A teacher from a public school in Nigeria is helping students across the country, and internationally, learn maths virtually during coronavirus restrictions that have prevented many children from returning to class.

Basirat Olamide Ajayi, 36, from Lagos, Nigeria’s biggest city, said the lockdown has shown just how much technology can be used as a tool for teaching.
Her free online classes via Twitter, WhatsApp and Instagram have become a lifeline for many students at home under lockdown due to Covid-19 restrictions at a time when they must prepare for exams.

After almost six months, more than 1,800 students at various levels are taking her classes – across Nigeria and even internationally.

Students watch her short maths videos, no more than five minutes long, and respond to her questions.
She will send them homework, and occasional assignments, and she marks them.
“Sometimes, I stay awake until 2am going through their assignments!” she said.
“Covid is here with both negative and positive impacts. The positive impact is that we can use technology to teach our students, which I am very, very happy about,” she said.

Ms Ajayi teaches probability theory with the aid of playing cards

When Ms Ajayi started her online classes, she solved maths problems on camera on white sheets of paper.
Then a parent saw how she was conducting the class and donated a whiteboard.
Her free classes are attracting students from all over Nigeria, and now students abroad are joining.
A recent request came from Canada.

Ms Ajayi said she is beginning to see herself as a global teacher.
“The online teaching has made me feel that I can actually teach the whole world mathematics,” she said.

Student Fortune Declan watches an online class taught by Basirat Olamide Ajayi

“On Twitter, people see me all over the world, not only in Lagos, not only in Nigeria. They see me all over the world and that is enough to give me innermost joy.”

But not all students in Nigeria have easy access to her lessons.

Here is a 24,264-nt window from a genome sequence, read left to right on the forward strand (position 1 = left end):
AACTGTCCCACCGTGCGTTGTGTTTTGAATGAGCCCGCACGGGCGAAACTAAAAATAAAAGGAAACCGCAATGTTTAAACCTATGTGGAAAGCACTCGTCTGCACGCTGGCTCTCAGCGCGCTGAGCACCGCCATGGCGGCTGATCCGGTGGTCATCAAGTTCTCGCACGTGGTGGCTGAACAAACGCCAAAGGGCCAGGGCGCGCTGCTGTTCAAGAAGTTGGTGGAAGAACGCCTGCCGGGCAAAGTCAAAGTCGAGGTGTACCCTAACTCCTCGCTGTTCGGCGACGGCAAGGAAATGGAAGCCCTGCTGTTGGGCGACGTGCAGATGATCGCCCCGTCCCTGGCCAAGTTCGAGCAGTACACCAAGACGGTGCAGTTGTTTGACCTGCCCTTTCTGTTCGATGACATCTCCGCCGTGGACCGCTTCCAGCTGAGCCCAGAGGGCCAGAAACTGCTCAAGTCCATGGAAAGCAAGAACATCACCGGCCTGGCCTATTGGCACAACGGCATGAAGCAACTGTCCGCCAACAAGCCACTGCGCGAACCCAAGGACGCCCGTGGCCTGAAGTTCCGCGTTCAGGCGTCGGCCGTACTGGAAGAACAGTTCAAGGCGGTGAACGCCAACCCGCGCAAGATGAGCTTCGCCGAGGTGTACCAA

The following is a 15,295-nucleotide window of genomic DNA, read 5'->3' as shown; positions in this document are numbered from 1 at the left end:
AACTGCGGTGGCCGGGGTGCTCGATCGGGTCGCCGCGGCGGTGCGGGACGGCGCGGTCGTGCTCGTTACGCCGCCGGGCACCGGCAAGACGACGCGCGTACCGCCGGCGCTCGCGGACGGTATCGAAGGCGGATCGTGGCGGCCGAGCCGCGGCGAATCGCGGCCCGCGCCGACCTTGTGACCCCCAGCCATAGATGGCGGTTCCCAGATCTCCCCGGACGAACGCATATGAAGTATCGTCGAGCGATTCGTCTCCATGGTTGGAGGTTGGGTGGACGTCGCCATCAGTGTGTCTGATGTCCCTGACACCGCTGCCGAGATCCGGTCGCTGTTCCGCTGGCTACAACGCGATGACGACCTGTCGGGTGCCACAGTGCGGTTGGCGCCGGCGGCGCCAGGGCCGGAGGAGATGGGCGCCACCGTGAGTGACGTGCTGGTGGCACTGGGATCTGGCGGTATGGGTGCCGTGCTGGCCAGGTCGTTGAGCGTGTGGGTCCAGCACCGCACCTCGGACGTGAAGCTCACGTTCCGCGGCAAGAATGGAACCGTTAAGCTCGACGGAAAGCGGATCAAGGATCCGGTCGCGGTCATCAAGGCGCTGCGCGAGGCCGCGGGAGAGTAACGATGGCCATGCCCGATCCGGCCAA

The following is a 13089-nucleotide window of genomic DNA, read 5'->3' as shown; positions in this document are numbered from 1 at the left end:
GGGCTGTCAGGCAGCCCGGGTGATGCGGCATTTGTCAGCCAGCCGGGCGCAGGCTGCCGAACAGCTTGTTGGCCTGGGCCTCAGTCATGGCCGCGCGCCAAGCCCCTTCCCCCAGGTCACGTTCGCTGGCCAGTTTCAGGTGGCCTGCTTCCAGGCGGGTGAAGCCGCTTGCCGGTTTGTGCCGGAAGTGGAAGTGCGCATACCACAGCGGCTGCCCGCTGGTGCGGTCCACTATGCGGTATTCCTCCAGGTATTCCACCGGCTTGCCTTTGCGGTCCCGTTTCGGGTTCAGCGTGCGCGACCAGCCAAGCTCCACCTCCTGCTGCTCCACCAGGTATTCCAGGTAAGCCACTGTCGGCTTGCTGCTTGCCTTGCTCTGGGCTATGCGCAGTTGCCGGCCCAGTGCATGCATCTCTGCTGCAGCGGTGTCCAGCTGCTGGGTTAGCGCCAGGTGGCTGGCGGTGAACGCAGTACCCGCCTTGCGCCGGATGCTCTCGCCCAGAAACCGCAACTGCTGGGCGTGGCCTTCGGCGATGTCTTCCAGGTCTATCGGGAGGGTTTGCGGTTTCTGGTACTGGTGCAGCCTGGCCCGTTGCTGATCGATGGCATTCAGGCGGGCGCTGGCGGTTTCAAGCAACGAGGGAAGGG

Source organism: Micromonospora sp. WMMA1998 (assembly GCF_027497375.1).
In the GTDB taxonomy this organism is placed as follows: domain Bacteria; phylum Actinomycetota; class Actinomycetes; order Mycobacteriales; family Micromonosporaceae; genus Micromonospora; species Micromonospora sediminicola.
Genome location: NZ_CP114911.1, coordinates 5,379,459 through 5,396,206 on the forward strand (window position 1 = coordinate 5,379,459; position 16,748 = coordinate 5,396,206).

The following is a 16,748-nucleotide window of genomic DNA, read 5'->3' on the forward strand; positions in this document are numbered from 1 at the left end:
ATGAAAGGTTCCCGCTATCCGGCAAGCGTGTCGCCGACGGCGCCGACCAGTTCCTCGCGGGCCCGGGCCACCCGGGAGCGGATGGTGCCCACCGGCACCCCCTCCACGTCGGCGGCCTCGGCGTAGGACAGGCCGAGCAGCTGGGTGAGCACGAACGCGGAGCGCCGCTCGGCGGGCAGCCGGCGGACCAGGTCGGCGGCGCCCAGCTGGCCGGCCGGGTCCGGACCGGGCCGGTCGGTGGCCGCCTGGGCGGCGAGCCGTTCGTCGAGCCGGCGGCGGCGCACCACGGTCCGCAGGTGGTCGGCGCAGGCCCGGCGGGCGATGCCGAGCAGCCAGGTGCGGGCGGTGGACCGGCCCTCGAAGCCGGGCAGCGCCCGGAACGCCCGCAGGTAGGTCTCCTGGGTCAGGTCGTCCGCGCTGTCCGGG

“Some of them don’t even have data to access the class, and that is not giving me joy at all, as a teacher that wants students to be online,” she said.

Ms Ajayi said she pays for data for some of the students from her own pocket to allow them to be online.
Some students do not even have phones; Ms Ajayi encourages parents to share their phones.
Fortune Declan, 17, said Ms Ajayi has made it easier for him to grasp mathematics.

“Originally when I started learning differentiation on my own, it was kind of twitchy,” he said.
“But when I joined the online maths platform, I started slow at first, but with the way my maths teacher was teaching, holding the sessions, I started learning differentiation rapidly.”
Her dedication is noteworthy, said Adedoyin Adesina, chairman of the Lagos arm of the Nigerian Union of Teachers.

“Teaching students virtually was a new experience to everybody,” he said.
“There is the problem of slow internet, the cost of data and the unco-operative attitude of parents who were not familiar with what teachers are doing.”

Faced with the new challenges, Ms Ajayi has shown real dedication, he said, especially as “she was not provided with money, data or any teaching material”.

Although she misses being in the classroom, Ms Ajayi said she is gratified to be helping so many students, saying: “The more I give, the more society will benefit from me and people can say, ‘Mrs Ajayi has done this to the whole world’.”

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